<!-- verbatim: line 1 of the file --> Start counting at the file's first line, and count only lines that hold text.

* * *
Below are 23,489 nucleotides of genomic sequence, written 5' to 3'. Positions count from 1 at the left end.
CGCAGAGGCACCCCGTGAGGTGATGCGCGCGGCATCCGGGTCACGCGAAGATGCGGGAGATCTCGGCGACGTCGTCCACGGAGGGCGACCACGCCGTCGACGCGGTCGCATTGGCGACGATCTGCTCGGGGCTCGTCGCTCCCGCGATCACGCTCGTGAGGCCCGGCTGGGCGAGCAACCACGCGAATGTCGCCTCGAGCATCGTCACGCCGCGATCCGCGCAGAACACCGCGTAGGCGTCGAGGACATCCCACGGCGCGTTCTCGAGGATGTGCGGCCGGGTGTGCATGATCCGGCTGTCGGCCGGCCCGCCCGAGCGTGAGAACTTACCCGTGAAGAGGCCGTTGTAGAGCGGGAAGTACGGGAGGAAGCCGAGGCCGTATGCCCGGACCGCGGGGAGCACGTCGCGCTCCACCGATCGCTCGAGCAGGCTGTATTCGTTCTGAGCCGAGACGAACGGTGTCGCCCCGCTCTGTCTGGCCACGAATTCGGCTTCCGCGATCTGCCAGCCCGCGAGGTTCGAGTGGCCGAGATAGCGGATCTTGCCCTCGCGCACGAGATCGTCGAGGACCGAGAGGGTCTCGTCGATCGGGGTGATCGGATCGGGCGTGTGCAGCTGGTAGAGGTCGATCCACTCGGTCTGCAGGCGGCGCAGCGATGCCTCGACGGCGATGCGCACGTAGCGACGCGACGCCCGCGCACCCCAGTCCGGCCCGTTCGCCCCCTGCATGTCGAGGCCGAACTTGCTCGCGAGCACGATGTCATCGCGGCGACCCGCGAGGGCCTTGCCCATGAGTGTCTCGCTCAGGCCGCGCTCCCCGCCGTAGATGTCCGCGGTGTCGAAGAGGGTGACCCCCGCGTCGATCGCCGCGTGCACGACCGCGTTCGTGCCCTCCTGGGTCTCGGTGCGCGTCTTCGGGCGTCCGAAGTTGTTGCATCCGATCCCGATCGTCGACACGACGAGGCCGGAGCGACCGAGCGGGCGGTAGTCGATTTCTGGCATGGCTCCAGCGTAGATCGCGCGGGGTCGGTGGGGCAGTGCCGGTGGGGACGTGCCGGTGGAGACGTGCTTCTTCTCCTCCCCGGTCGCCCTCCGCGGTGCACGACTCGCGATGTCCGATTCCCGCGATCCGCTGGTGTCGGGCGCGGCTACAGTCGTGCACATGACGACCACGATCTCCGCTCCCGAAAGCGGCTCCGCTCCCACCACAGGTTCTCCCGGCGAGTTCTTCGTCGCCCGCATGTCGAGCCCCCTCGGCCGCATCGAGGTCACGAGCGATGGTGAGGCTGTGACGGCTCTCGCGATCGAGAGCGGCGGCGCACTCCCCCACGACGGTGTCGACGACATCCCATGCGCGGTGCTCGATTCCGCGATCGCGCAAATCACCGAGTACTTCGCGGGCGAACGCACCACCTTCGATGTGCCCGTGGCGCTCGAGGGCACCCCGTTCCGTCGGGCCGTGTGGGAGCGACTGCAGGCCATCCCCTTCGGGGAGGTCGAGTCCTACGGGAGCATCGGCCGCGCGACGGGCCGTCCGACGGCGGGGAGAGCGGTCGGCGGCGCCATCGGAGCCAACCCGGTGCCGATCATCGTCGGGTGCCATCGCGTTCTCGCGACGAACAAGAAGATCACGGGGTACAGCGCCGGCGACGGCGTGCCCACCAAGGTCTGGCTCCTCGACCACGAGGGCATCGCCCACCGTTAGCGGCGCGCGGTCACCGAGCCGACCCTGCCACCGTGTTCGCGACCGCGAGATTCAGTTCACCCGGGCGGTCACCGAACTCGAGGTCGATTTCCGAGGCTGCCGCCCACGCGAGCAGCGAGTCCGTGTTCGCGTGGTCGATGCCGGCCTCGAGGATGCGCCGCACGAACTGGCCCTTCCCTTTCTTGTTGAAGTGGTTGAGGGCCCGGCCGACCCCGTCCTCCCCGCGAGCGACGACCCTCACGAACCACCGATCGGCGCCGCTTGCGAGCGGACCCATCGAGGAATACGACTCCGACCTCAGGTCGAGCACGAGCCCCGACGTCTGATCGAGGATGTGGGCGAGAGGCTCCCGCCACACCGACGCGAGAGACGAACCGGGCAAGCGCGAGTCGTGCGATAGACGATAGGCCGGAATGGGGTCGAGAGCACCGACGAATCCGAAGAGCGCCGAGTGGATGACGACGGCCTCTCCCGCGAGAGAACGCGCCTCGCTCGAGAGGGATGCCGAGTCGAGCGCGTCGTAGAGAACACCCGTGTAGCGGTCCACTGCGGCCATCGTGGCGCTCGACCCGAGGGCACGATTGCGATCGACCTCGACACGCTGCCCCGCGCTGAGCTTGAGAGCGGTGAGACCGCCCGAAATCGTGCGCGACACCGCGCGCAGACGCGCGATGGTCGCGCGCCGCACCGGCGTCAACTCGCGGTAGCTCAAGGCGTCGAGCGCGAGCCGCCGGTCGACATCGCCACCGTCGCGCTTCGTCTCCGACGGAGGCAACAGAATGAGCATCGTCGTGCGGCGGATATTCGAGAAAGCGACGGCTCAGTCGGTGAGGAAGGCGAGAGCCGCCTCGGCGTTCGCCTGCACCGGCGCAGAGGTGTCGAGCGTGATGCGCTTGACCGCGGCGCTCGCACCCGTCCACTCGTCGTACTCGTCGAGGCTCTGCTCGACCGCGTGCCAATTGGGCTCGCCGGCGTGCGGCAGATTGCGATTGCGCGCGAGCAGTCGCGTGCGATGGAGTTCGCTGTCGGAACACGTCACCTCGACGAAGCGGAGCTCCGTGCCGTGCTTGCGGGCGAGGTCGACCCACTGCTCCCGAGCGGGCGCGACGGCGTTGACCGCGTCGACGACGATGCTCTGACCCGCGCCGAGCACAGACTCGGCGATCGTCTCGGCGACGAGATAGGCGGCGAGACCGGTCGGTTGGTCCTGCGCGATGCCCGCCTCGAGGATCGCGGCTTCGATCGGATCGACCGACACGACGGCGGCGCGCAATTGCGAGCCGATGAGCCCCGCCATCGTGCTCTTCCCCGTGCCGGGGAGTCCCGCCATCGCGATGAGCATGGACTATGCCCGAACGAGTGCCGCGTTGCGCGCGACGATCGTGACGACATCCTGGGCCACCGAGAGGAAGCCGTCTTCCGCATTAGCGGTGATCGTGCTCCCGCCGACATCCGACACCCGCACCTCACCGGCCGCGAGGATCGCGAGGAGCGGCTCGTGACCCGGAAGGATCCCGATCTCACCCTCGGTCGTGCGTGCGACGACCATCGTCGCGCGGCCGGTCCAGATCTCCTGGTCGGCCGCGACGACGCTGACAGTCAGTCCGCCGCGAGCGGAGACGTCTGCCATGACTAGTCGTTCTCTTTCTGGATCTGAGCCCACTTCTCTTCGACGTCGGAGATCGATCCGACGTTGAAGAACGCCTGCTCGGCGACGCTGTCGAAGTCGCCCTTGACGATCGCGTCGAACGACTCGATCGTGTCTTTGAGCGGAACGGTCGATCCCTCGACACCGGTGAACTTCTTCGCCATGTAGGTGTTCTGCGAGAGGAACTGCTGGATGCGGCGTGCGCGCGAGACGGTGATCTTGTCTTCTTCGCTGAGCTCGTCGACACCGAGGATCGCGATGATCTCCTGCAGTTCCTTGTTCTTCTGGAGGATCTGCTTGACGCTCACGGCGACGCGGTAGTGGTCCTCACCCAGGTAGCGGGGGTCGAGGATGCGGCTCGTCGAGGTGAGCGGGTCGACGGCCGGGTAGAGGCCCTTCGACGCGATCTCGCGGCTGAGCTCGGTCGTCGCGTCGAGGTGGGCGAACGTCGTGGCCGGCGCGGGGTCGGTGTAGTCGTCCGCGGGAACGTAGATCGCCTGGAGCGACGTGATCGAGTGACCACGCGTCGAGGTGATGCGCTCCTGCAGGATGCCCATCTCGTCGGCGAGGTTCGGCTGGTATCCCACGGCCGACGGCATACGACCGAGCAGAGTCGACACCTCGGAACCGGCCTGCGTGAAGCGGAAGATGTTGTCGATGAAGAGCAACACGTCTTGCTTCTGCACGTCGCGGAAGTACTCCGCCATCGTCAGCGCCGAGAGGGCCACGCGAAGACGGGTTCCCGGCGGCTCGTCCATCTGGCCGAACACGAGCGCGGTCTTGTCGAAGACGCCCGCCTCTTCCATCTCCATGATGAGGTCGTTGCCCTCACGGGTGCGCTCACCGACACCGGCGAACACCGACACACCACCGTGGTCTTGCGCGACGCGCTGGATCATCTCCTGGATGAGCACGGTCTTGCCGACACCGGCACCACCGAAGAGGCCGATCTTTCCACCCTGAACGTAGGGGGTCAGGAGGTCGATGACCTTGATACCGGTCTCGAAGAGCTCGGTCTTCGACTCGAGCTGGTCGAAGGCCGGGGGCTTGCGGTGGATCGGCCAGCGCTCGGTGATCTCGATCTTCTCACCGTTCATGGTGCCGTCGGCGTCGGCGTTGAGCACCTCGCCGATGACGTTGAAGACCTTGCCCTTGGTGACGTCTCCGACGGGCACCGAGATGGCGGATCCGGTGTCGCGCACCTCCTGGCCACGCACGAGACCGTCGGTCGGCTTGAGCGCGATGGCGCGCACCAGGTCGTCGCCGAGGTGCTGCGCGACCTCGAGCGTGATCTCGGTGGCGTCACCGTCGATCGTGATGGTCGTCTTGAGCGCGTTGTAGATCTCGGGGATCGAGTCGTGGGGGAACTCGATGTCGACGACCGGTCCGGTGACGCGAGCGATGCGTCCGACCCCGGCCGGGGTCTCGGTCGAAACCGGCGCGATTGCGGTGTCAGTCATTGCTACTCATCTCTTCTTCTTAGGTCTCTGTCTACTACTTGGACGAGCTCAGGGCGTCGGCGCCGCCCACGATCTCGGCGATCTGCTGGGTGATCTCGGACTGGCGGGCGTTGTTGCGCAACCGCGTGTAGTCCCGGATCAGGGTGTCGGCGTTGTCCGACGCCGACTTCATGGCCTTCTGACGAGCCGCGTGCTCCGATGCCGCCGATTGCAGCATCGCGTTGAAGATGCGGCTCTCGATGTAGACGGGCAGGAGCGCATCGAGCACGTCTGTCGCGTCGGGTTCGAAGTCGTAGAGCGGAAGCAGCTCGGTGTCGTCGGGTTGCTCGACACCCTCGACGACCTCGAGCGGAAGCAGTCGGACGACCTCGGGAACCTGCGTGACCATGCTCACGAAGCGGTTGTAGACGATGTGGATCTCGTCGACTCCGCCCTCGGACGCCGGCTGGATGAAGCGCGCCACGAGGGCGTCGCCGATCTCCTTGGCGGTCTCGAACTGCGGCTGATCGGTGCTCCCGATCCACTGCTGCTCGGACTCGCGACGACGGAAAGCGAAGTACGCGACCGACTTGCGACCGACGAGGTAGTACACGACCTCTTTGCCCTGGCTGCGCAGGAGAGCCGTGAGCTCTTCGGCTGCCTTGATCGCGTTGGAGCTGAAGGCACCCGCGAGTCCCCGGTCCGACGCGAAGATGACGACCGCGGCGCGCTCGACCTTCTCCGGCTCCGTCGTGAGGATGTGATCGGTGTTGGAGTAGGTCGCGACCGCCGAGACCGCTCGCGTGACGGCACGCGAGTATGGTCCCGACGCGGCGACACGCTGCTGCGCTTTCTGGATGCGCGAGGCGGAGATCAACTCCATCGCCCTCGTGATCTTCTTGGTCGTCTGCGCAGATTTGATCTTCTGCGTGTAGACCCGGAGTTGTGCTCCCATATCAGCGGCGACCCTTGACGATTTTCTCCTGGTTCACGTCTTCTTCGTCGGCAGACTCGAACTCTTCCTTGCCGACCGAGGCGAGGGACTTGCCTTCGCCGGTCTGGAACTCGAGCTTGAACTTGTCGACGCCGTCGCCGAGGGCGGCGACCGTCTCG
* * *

Below are 23,489 nucleotides of genomic sequence, written 5' to 3'. Positions count from 1 at the left end.